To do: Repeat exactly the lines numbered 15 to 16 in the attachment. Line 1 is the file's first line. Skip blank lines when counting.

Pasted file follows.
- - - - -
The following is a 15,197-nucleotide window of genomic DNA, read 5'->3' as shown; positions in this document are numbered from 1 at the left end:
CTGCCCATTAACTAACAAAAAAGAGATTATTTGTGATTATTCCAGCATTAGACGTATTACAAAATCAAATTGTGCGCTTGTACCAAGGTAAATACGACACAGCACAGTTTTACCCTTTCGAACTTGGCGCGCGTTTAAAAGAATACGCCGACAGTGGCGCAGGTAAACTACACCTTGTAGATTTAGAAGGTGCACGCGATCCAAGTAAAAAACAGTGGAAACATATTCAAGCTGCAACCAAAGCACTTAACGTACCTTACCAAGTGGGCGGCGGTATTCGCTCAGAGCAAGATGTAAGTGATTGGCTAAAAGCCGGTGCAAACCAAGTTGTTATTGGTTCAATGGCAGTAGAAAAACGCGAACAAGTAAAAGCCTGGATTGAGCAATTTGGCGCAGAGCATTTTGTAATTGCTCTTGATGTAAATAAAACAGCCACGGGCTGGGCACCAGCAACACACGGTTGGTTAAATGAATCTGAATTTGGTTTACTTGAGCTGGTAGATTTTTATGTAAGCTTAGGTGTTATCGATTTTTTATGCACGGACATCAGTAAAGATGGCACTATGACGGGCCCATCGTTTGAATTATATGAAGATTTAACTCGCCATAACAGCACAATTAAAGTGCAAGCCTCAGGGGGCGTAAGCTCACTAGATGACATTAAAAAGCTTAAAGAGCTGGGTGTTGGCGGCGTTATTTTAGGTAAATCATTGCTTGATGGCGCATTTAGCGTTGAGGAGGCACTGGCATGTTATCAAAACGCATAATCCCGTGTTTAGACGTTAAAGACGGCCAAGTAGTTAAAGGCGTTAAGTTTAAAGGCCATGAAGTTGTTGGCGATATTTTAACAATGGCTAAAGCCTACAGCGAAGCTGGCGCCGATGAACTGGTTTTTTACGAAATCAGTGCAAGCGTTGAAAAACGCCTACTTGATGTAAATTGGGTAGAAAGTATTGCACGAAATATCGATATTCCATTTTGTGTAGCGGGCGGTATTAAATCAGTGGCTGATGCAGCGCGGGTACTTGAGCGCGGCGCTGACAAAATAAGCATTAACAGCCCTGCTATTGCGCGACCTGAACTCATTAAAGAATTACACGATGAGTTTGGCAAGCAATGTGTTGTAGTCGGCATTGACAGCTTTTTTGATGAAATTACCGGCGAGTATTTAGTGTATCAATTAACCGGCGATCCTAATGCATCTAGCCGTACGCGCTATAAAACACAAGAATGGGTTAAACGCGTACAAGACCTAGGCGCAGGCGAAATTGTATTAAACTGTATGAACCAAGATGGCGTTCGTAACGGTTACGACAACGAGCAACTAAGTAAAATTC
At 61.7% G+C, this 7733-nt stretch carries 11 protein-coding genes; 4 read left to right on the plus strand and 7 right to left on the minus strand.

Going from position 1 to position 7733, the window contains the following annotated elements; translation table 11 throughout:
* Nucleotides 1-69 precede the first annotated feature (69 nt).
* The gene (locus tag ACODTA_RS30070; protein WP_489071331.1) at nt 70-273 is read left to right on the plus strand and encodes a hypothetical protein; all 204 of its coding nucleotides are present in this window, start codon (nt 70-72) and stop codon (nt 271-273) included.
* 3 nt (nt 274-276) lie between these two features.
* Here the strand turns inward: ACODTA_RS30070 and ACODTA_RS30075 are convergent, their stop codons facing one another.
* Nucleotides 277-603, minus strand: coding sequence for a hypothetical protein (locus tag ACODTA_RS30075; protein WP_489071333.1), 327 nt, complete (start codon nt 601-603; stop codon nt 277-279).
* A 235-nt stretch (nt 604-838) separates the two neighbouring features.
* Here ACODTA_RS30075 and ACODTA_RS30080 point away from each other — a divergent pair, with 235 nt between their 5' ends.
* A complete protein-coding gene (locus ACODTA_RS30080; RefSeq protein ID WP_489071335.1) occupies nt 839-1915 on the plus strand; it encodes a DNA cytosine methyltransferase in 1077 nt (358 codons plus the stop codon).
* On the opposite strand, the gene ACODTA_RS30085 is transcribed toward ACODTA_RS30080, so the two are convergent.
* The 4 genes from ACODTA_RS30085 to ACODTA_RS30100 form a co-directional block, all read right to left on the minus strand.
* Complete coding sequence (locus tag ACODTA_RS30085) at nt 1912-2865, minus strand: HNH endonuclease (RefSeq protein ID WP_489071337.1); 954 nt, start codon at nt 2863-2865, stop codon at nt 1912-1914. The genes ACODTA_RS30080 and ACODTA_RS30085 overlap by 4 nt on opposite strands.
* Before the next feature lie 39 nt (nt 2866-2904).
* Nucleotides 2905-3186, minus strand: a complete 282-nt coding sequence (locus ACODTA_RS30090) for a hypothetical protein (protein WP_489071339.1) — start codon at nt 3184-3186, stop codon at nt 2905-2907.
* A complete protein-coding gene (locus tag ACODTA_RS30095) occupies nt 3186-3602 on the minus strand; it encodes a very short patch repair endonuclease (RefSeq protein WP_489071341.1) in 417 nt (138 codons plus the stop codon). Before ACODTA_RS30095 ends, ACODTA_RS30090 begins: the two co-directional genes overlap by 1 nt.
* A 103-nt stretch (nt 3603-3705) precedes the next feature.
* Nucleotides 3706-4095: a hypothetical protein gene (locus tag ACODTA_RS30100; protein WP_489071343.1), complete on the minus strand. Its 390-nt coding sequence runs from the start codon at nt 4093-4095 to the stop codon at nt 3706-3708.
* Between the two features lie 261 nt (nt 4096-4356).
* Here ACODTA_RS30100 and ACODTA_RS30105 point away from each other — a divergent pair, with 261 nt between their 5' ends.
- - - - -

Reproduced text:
* Complete coding sequence (locus tag ACODTA_RS30085) at nt 1912-2865, minus strand: HNH endonuclease (RefSeq protein ID WP_489071337.1); 954 nt, start codon at nt 2863-2865, stop codon at nt 1912-1914. The genes ACODTA_RS30080 and ACODTA_RS30085 overlap by 4 nt on opposite strands.
* Before the next feature lie 39 nt (nt 2866-2904).